New Delhi: The 2009 Global Hunger Index (GHI), released last week by the International Food Policy Research Institute, sheds renewed light on just how acute India’s hunger situation actually is.
Although South Asia has made progress at combating hunger since 1990, the IFPRI report terms the GHI in the region as being “distressingly high.” India is near the bottom, ranking at 65 (out of 84 countries) with a GHI of 23.90, which the index characterizes as “alarming.” Other countries that fall within this categorization include Rwanda, Bangladesh, Pakistan and Zambia among others.
The index analyzes data pulled from 2002-2007 and considers three variables: the proportion of undernourished as a percentage of the population (reflecting the share of the population with insufficient dietary energy intake); the prevalence of underweight in children under the age of five (indicating the proportion of children suffering from weight loss); and the mortality rate of children under the age of five (partially reflecting the synergy between inadequate dietary intake and unhealthy environments). The index ranks countries on a 100-point scale, with 0 being the best score (no hunger) and 100 being the worst.
Listen to Purnima Menon, a research fellow at the International Food Policy Research Institute talk about the Global Hunger Index: whether it’s a comprehensive measure of hunger, why India ranks so poorly and whether it’s likely to have a real impact on policy makers.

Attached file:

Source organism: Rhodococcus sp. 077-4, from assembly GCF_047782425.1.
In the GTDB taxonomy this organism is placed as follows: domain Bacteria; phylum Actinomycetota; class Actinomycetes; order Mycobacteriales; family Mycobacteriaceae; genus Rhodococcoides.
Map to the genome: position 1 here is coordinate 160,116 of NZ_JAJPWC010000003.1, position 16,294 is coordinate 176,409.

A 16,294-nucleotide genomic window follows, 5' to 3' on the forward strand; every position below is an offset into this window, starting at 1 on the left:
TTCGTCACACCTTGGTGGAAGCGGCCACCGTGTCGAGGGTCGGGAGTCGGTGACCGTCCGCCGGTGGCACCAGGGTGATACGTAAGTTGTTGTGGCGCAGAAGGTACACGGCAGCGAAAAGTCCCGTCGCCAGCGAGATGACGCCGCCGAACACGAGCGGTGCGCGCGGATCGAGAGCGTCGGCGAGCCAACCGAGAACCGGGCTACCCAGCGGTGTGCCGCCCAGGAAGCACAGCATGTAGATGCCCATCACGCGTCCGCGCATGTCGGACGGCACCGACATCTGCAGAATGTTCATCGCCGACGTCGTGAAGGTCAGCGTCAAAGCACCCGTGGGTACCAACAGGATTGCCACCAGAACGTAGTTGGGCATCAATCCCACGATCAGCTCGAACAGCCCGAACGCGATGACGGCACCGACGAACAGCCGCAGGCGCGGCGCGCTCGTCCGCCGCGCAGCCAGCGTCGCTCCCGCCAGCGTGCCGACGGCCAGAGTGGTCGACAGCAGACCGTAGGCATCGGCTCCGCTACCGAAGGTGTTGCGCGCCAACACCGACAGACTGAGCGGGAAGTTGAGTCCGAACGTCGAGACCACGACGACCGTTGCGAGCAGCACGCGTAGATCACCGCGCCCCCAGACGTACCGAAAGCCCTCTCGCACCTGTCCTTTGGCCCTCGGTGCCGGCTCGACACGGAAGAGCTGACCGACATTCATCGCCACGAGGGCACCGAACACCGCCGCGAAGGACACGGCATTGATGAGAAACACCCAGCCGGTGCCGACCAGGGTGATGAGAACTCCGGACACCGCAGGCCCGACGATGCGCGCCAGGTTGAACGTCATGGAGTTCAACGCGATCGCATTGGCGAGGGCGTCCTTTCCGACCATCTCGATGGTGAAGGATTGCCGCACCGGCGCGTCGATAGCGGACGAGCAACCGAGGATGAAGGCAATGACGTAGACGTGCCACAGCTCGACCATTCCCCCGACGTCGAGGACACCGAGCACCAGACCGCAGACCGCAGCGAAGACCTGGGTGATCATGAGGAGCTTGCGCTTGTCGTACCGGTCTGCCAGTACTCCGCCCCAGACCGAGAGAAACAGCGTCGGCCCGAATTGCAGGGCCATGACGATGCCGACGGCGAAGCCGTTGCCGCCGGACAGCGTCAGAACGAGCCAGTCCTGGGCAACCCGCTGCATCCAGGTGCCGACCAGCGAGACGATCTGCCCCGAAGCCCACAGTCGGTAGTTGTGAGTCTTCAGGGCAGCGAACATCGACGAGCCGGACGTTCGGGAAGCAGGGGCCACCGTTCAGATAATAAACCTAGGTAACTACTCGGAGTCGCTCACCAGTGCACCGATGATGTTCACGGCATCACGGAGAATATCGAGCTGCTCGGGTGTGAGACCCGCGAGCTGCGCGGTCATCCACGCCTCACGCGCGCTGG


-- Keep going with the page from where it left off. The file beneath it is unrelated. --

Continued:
Exacerbated by the Economic Crisis
The report puts hunger within the context of the global economic crisis, underscoring that the recession disproportionately aggravates the situation faced by the world’s poorest. It cites data from The Food and Agricultural Organization (FAO), which projects the number of undernourished people in the developing world have increased from 848 million to 1,020 million from 2003-05 to 2009, primarily due to the global food crisis and the recession.
The Gender Effect
The report also links this year’s GHI to last year’s Global Gender Gap Index, particularly to literacy and education levels: “The evidence shows that higher levels of hunger are associated with lower literacy rates and access to education for women. High rates of hunger are also linked to health and survival inequalities between men and women. Reducing gender disparities in key areas, particularly in education and health, is thus essential to reduce levels of hunger.”